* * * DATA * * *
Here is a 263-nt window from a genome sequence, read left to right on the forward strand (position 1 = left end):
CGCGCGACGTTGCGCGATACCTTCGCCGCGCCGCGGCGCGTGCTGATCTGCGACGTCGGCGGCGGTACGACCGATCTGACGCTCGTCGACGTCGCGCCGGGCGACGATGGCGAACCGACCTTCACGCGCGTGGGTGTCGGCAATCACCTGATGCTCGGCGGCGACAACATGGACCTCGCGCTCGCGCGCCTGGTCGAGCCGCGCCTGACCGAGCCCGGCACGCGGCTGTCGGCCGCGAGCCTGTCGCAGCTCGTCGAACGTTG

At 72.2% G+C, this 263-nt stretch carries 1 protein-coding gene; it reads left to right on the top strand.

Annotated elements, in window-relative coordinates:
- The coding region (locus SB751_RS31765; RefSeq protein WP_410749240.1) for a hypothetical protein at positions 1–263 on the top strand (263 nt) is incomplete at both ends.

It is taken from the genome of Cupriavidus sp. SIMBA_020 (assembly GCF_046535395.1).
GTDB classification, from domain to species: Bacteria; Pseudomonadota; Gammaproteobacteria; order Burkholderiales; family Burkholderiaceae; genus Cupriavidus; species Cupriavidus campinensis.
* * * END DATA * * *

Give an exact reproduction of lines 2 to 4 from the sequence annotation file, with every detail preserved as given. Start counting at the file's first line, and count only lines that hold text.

CGCGCGACGTTGCGCGATACCTTCGCCGCGCCGCGGCGCGTGCTGATCTGCGACGTCGGCGGCGGTACGACCGATCTGACGCTCGTCGACGTCGCGCCGGGCGACGATGGCGAACCGACCTTCACGCGCGTGGGTGTCGGCAATCACCTGATGCTCGGCGGCGACAACATGGACCTCGCGCTCGCGCGCCTGGTCGAGCCGCGCCTGACCGAGCCCGGCACGCGGCTGTCGGCCGCGAGCCTGTCGCAGCTCGTCGAACGTTG

At 72.2% G+C, this 263-nt stretch carries 1 protein-coding gene; it reads left to right on the top strand.

Annotated elements, in window-relative coordinates: